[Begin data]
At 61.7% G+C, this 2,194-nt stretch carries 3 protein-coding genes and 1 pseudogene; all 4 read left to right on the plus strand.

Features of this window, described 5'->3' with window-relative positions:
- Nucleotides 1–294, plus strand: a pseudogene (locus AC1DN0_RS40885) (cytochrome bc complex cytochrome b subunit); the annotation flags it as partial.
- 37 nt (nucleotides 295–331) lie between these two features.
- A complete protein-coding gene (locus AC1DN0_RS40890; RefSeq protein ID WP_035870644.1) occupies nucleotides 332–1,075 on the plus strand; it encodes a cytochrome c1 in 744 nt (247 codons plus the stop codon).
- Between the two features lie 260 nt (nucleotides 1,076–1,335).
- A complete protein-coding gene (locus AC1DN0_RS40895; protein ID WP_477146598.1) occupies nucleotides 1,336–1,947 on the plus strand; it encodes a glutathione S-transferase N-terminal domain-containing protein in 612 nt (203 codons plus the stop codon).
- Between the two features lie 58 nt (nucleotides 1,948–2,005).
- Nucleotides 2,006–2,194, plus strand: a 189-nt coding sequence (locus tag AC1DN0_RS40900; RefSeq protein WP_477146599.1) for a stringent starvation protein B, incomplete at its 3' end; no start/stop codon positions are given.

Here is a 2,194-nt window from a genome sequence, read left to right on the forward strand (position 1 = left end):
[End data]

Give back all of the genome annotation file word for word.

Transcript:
At 61.7% G+C, this 2,194-nt stretch carries 3 protein-coding genes and 1 pseudogene; all 4 read left to right on the plus strand.

Features of this window, described 5'->3' with window-relative positions:
- Nucleotides 1–294, plus strand: a pseudogene (locus AC1DN0_RS40885) (cytochrome bc complex cytochrome b subunit); the annotation flags it as partial.
- 37 nt (nucleotides 295–331) lie between these two features.
- A complete protein-coding gene (locus AC1DN0_RS40890; RefSeq protein ID WP_035870644.1) occupies nucleotides 332–1,075 on the plus strand; it encodes a cytochrome c1 in 744 nt (247 codons plus the stop codon).
- Between the two features lie 260 nt (nucleotides 1,076–1,335).
- A complete protein-coding gene (locus AC1DN0_RS40895; protein ID WP_477146598.1) occupies nucleotides 1,336–1,947 on the plus strand; it encodes a glutathione S-transferase N-terminal domain-containing protein in 612 nt (203 codons plus the stop codon).
- Between the two features lie 58 nt (nucleotides 1,948–2,005).
- Nucleotides 2,006–2,194, plus strand: a 189-nt coding sequence (locus tag AC1DN0_RS40900; RefSeq protein WP_477146599.1) for a stringent starvation protein B, incomplete at its 3' end; no start/stop codon positions are given.

Here is a 2,194-nt window from a genome sequence, read left to right on the forward strand (position 1 = left end):